(ii) An increase in the Earned Income, Employee and Personal Tax Credits by €50 per annum to €1,700.
Universal Social Charge
Minor changes to the second USC rate band to ensure full time works on the minimum wage will remain outside the top rates of USC.
Minimum wage rises 30 cent to €10.50 per hour.
Help to Buy Scheme
Increased tax relief under this scheme for the purchase of residential housing will be extended until 31 December 2022.
Corporation Tax measures and business supports
The Irish government recently approved OCED proposals to introduce a global minimum corporate tax rate of 15%, applying to companies with a global group turnover in excess of €750m. This represents a significant change in policy from Ireland’s long standing 12.5% corporate tax rate. The Minister in his speech affirmed the importance of Ireland maintaining the 12.5% for business with revenue of less than €750 million. This means no change for 160,000 businesses employing 1.8m people.
The key corporation tax measures and business supports provided for in the Budget are as follows:
Zoned Land Tax
A zoned land tax will apply to land zoned for residential use that has not been developed for housing at a rate of 3% of the market value. There will be no minimum size exclusion.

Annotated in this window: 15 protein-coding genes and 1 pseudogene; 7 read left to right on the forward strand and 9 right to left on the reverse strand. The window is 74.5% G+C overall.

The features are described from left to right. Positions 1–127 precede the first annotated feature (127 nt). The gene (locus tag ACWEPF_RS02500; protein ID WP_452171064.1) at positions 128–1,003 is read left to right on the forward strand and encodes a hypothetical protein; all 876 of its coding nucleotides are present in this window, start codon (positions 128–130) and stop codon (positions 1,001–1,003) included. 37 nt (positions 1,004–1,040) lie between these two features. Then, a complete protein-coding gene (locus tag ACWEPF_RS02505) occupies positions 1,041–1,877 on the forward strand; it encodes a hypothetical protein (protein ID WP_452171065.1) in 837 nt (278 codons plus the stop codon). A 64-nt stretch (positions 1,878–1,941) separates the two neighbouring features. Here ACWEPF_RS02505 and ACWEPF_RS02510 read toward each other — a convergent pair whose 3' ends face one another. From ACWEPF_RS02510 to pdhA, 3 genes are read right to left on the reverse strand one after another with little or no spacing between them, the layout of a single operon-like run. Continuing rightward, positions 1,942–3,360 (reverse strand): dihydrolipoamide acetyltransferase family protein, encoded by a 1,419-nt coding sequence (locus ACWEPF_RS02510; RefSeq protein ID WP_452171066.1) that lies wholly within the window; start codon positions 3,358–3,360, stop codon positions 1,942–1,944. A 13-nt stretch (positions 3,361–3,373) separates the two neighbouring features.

A 2 year lead in for land zoned before January 2022 and a 3 year lead in for land zoned after.
This tax replaces the Vacant site levy and will be self assessed.
Employment Investment Incentive (EII)
Extension of the scheme for a further three years with a number of important improvements. Intending to open up the scheme to a wider range of investment funds, this measure on its own will result in greater investment in early-stage enterprises.
Start Up Relief
The reduction in Corporation Tax for start up companies will be extended to 5 years and will continue until 31 December 2026.
Anti-tax avoidance directive
The implantation of the EU’s Anti-tax avoidance directive continues with the implantation of new interest limitation ratio and new anti-reverse hybrid rules.
Details on these new measures should be available next week when the first draft of the Finance Bill is published.
The interest limitation rules should impose a limit on deductible interest expenses of 30% of EBITDA.
The anti reverse hybrid rules should bring certain tax transparent entities within the scope of Irish tax where double non taxation occurs as a result of the hybridity.
Tax Credit for Digital Games